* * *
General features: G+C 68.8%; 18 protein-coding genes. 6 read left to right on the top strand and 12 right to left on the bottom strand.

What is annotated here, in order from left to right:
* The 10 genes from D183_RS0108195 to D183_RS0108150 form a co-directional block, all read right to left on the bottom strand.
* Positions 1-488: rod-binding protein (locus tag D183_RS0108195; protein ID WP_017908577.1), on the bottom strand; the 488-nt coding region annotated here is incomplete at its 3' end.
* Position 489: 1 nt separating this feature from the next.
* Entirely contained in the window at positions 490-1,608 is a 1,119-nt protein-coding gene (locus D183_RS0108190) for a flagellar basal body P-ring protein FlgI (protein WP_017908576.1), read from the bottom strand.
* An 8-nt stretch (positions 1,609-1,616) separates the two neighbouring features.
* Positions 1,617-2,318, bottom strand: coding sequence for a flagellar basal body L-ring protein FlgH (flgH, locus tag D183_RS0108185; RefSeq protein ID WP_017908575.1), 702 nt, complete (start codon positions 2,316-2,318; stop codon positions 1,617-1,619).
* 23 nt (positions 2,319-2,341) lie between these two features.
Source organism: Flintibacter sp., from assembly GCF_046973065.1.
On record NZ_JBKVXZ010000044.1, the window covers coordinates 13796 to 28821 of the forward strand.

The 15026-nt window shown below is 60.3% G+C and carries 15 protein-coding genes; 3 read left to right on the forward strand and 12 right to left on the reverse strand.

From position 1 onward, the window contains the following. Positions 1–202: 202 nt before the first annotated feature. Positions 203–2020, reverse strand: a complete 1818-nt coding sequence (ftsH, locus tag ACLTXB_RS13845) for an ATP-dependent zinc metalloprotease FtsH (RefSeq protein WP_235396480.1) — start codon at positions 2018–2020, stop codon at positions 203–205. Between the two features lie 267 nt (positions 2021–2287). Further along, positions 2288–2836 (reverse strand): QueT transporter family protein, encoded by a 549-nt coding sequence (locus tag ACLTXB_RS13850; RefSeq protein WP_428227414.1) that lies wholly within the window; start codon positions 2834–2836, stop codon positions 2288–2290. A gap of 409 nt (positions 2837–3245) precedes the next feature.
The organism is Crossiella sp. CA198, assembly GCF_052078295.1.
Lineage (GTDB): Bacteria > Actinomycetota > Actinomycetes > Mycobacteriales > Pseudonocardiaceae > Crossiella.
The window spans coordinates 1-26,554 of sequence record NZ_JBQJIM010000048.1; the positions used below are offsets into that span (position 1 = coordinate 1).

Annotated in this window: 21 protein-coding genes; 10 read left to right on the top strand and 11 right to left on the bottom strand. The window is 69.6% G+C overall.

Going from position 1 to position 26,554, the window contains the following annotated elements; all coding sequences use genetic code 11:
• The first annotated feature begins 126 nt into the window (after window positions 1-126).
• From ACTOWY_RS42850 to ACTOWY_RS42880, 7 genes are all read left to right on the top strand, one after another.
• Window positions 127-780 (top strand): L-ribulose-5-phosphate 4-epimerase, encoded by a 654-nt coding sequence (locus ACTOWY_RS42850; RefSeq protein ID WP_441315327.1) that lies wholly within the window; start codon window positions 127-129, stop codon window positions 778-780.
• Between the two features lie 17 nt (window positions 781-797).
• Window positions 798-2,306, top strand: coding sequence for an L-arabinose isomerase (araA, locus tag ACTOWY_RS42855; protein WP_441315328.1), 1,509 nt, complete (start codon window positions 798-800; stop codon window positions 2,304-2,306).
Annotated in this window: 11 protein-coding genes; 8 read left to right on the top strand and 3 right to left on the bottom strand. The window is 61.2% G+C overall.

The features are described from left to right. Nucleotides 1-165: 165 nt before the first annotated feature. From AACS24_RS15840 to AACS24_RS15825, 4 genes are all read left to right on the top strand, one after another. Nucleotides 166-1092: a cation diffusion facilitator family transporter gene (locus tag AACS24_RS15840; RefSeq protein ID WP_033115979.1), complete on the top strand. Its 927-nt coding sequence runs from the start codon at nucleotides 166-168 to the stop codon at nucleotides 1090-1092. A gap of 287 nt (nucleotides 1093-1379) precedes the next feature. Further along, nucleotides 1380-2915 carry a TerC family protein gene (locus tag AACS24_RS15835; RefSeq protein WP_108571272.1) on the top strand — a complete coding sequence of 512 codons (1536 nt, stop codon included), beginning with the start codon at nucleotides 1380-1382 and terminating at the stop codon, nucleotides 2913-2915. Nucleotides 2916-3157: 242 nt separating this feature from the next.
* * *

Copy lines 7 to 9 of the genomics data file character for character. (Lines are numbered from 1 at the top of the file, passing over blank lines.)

* An 8-nt stretch (positions 1,609-1,616) separates the two neighbouring features.
* Positions 1,617-2,318, bottom strand: coding sequence for a flagellar basal body L-ring protein FlgH (flgH, locus tag D183_RS0108185; RefSeq protein ID WP_017908575.1), 702 nt, complete (start codon positions 2,316-2,318; stop codon positions 1,617-1,619).
* 23 nt (positions 2,319-2,341) lie between these two features.